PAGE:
But overall, it is just real exciting to be back doing this again. People really missed us over the last couple of years. It was palpable in Seville, and they were talking about how great it was to be back again. I'd say the energy is very much of pent-up demand and people are just happy and excited to be out there again.
On a gameplay and technical level, what do you do at these new in-person events? Are they different from past events?
There's a couple of things that we're doing different this year. At its core, it is still about coming out there, and like we've had in the past, have these habitats where you can come in and find Pokemon that you may not find as often when you're playing at home. We will be having special research and we will be introducing some Pokemon that have never been in Pokemon Go before. So, in that sense, it is similar to the way they've been in the past.
One thing that we're doing this year differently in Sapporo, Japan that we've announced, is we're actually going to be having a morning and an afternoon session. So, from 8:00 to 1:30 in the afternoon, people will be in the park, and then another group will be exploring and doing gameplay around the city. Then midday, we'll have an hour intermission and then they will swap. That actually allows people to spread out, be able to enjoy and actually explore the city while also reducing the number of people that we have in the park.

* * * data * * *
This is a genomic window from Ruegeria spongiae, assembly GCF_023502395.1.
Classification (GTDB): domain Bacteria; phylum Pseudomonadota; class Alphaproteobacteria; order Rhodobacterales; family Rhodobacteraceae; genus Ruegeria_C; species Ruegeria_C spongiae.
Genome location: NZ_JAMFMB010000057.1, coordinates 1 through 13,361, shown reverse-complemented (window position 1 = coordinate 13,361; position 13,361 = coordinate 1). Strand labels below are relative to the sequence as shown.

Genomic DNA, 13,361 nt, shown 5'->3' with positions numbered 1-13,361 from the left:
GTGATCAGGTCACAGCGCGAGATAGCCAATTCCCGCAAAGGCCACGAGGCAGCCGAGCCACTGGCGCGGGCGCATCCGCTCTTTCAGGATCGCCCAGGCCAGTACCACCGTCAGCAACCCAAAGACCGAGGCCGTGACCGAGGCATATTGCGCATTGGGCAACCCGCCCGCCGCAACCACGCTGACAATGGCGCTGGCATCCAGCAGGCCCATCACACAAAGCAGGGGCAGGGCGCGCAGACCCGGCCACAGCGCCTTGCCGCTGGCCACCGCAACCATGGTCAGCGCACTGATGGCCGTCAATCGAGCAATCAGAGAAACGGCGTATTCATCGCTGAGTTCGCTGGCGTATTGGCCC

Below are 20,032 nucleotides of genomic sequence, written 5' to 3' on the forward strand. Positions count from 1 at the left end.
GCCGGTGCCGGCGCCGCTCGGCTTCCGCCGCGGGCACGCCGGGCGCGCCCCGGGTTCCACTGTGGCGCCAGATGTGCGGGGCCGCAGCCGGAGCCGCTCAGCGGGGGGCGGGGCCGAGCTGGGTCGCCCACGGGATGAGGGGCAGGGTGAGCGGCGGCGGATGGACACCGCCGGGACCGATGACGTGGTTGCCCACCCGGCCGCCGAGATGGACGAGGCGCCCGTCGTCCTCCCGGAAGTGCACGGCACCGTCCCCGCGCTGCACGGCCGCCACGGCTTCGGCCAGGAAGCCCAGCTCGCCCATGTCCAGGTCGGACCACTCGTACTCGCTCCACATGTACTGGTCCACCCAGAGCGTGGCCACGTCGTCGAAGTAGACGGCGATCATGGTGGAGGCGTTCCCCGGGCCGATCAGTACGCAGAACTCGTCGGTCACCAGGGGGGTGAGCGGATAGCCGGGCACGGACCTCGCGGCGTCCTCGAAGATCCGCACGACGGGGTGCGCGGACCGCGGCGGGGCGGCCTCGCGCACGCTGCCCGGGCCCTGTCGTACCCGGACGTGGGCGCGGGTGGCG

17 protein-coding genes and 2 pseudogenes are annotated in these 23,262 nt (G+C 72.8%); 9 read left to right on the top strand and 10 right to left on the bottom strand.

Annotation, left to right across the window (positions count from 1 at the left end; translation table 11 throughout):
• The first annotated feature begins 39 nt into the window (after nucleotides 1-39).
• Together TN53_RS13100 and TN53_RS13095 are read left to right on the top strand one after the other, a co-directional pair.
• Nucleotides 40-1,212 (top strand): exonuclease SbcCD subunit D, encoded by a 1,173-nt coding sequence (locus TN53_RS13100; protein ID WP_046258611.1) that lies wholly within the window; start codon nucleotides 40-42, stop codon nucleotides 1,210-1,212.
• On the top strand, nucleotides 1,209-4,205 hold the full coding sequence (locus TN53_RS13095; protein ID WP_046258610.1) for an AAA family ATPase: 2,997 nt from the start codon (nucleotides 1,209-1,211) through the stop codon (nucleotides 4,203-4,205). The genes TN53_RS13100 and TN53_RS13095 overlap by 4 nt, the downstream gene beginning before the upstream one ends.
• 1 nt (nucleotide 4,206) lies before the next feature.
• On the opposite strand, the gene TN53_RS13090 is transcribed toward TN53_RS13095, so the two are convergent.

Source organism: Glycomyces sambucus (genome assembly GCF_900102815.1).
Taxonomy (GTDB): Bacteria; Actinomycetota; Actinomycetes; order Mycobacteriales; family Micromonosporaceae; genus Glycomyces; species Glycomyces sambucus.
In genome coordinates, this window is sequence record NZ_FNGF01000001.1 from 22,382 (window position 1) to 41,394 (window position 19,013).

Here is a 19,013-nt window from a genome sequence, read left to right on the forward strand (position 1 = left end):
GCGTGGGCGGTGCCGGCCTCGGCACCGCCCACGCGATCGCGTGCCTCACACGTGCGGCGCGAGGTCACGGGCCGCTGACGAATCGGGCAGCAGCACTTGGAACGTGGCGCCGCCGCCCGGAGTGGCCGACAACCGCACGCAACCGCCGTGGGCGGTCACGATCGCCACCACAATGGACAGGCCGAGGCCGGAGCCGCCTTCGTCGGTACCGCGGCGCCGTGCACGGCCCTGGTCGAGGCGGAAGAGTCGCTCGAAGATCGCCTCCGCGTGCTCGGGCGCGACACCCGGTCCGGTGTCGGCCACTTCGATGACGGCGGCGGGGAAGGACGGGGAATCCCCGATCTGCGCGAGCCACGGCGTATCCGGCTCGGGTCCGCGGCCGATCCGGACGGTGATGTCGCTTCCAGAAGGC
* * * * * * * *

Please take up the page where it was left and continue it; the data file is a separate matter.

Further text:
What was the line that was crossed where Niantic said, “Okay, we can do in-person events again”? Was it based on government decisions?
To be perfectly honest, I wasn't part of Niantic when it happened. What I can say is that right now we feel that across the board, particularly in places where we consider having the events, the regulations are such where they're not... The regulations do not reflect a place of fear in terms of uncertainty as to what they are.
As they're dropping mask mandates, even indoors, we felt that having an event outdoors actually was safe. So, in that sense, as the local regulations both here in the US and abroad have been relaxing, we started getting to the point. If some places don't necessarily require masking indoor or if you're vaccinated and all that, we felt comfortable that we could have a mostly outdoor event. Although, some of them do have indoor aspects. Seattle will have some indoor aspects, but it's mostly outdoor.
And honestly, it's been a hard two years for us because it is such a key part of who we are and our mission, that it was never something that we were like, "Well, eventually we'll get back to it." We've always been very anxious to get back into IRL events, and as soon as we figured out that we could do that last year, we had make-up events for Liverpool, Philadelphia, and St. Louis. We felt that those were kind of our test beds, because local regulations had relaxed enough and we were also able to do events for the people that weren't able to attend. It's been a process of opening things back up again and making sure.